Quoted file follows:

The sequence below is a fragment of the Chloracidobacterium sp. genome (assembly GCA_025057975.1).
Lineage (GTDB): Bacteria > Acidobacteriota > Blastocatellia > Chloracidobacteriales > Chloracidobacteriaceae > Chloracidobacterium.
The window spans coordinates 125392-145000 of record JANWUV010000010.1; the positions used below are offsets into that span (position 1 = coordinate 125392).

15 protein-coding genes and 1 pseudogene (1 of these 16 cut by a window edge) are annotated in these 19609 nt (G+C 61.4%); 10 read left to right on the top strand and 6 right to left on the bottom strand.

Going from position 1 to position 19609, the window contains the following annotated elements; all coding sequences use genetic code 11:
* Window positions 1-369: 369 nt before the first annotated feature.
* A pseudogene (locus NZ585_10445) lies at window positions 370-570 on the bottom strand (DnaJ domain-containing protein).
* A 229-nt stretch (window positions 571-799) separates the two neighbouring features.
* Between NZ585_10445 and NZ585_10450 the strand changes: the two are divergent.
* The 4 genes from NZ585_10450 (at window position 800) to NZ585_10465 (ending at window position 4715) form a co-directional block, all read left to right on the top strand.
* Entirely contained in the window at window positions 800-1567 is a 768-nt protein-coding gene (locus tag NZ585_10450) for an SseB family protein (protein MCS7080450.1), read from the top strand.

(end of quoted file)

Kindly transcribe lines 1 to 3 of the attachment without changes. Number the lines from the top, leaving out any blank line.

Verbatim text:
The sequence below is a fragment of the Chloracidobacterium sp. genome (assembly GCA_025057975.1).
Lineage (GTDB): Bacteria > Acidobacteriota > Blastocatellia > Chloracidobacteriales > Chloracidobacteriaceae > Chloracidobacterium.
The window spans coordinates 125392-145000 of record JANWUV010000010.1; the positions used below are offsets into that span (position 1 = coordinate 125392).